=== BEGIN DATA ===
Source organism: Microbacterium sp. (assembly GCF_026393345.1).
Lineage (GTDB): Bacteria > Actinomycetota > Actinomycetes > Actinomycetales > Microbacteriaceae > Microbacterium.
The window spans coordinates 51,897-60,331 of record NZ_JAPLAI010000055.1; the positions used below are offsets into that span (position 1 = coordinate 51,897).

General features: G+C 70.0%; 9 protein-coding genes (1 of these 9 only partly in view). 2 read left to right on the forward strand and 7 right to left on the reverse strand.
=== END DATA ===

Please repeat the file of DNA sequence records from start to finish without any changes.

Source organism: Microbacterium sp. (assembly GCF_026393345.1).
Lineage (GTDB): Bacteria > Actinomycetota > Actinomycetes > Actinomycetales > Microbacteriaceae > Microbacterium.
The window spans coordinates 51,897-60,331 of record NZ_JAPLAI010000055.1; the positions used below are offsets into that span (position 1 = coordinate 51,897).

General features: G+C 70.0%; 9 protein-coding genes (1 of these 9 only partly in view). 2 read left to right on the forward strand and 7 right to left on the reverse strand.